In terms of the most common product categories on Amazon, electronics are the dominant one, whose customers account for 44% of U.S. shoppers that have bought from Amazon. The next popular categories are clothes, shoes, jewelry (43%), and home and kitchen items (39%).

The same picture is for eBay; it has a wide catalog of items that are available for sale. This eCommerce site, though, is unique in that it highlights the selling of rare and collectible products. The website sells 432,000 collectible items every day.

Since eBay concentrates on these particular items, sellers do not have to get special approval to sell within such categories, such as coins and jewelry. It maintains an extensive list of banned and limited products while containing certain categories like food, alcohol, and tickets to events.

EBay’s top-selling product categories are quite identical to those of Amazon, starting with 16.4 percent of electronics and accessories, and clothing and accessories followed up at 13.8 percent. Nevertheless, eBay is characterized by its third most popular item: 10.5 percent for automotive. Every day, 360 cars and trucks are bought on eBay via mobile devices.

As mentioned above, although eBay is famous for the garage sales location on the Internet, 81 percent of the items in its 1.1 billion listings are brand new.

Shipping and Fulfillment

Shipping and Fulfillment
Shipping and Fulfillment

Another significant difference between Amazon and eBay is the way they manage the shipping and fulfillment. Both of them provide different seller options.

The choice to enroll in FBA is one of the significant advantages for third-party Amazon sellers. Allowing Amazon to store your items and fulfill your orders makes things a lot easier for sellers, and FBA also offers retailers customer support and some marketing benefits, like qualifying for Super Saver Shipping and Amazon Prime. Amazon Prime members — 105 million of whom are subscribers in the U.S. — get two-day free shipping, which may tempt shoppers into clicking “buy.”

On the whole, the advantages of FBA have been known to offer Amazon retailers a boost in sales of 30 to 50 percent. You don’t need to be interested in FBA. Third-party sellers are given the option of packaging and shipping orders when selling items to customers.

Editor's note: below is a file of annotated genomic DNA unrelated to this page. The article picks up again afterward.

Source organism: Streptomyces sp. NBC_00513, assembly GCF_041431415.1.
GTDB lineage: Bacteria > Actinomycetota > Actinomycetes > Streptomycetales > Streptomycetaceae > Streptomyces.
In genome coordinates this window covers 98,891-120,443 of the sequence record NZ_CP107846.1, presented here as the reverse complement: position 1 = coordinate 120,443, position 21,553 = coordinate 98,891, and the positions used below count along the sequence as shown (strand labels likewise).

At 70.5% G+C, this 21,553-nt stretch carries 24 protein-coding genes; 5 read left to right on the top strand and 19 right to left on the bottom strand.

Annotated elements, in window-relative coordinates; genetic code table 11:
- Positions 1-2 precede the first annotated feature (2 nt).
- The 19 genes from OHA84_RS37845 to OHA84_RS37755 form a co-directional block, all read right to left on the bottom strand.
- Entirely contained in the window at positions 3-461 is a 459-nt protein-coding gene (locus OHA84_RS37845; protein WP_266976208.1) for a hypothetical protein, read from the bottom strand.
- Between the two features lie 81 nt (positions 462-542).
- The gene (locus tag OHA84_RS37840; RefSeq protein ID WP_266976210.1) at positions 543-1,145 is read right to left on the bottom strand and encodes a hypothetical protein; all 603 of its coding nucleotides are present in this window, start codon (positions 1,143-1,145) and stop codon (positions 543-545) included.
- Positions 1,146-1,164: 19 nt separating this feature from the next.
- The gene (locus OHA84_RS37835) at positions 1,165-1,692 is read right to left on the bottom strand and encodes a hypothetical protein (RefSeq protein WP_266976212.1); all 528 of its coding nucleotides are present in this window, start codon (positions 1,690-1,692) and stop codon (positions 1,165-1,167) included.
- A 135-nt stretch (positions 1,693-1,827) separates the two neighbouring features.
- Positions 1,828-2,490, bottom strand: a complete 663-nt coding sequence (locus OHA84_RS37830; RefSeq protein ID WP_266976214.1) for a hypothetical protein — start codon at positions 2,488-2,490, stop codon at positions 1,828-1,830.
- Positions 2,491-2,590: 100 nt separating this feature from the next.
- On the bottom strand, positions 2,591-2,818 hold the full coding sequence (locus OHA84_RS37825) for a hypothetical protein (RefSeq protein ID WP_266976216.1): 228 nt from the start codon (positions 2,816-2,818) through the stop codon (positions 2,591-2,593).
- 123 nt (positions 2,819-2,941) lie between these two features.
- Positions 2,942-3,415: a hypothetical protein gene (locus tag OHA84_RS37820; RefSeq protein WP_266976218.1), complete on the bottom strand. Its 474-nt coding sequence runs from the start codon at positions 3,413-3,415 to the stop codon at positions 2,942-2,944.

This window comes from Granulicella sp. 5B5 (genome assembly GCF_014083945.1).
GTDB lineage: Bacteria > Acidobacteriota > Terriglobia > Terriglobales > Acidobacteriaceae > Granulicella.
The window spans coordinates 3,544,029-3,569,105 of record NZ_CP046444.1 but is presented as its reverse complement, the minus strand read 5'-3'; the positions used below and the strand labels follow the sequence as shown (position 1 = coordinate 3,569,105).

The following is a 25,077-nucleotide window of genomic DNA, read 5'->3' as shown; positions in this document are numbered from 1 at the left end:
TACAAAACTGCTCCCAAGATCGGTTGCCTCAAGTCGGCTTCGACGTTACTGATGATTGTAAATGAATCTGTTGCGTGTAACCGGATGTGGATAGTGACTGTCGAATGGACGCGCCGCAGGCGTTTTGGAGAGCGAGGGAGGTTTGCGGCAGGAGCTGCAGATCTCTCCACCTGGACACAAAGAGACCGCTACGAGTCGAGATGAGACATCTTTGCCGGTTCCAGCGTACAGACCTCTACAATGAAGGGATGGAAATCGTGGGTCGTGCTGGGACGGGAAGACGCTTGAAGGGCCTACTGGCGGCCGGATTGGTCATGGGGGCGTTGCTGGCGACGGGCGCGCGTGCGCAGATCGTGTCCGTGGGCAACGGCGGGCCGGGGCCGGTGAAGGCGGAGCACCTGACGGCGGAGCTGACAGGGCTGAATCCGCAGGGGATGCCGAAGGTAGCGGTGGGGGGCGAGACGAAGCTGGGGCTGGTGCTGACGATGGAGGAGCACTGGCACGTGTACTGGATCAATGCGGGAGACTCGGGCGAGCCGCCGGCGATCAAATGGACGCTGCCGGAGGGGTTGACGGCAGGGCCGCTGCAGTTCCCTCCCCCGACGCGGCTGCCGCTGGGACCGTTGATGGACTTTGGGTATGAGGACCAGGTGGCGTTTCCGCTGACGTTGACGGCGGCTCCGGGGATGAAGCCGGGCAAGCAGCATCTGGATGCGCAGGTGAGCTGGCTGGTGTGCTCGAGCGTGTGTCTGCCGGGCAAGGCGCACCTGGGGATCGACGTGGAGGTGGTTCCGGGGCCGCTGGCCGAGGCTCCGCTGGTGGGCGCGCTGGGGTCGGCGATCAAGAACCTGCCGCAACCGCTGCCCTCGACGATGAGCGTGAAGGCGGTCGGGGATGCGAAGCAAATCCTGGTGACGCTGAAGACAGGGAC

Although eBay presently does not have an FBA-like platform, it has revealed plans to introduce Managed Delivery in 2020, a project that will allow sellers who sell a lot of inventory to fulfill orders more efficiently and rapidly.

Since eBay facilitates international purchases, it also provides a Global Shipping Program, allowing sellers to deliver purchased products to the global shipping center of eBay in Kentucky. After this, eBay manages all customs documentation and ships the items to consumers all over the world. Since eBay is in charge of the shipments, eBay will be responsible for any possible delivery failures.

And, although eBay doesn’t offer an Amazon Prime-like program, it’s vital to know that free, fast shipping will make your listings more tempting. With Prime ‘s reputation, online shoppers have come to expect handy and reasonably priced shipping options. 71 percent of eBay orders are freely delivered.

Read more: Amazon FBA Fees In 2020

Returns and Refunds

Returns and Refunds
Returns and Refunds

eBay allows sellers to opt-out of returns; on the other hand, Amazon offers a higher security level for consumers who buy goods from third-party sellers, which can encourage customers with greater trust.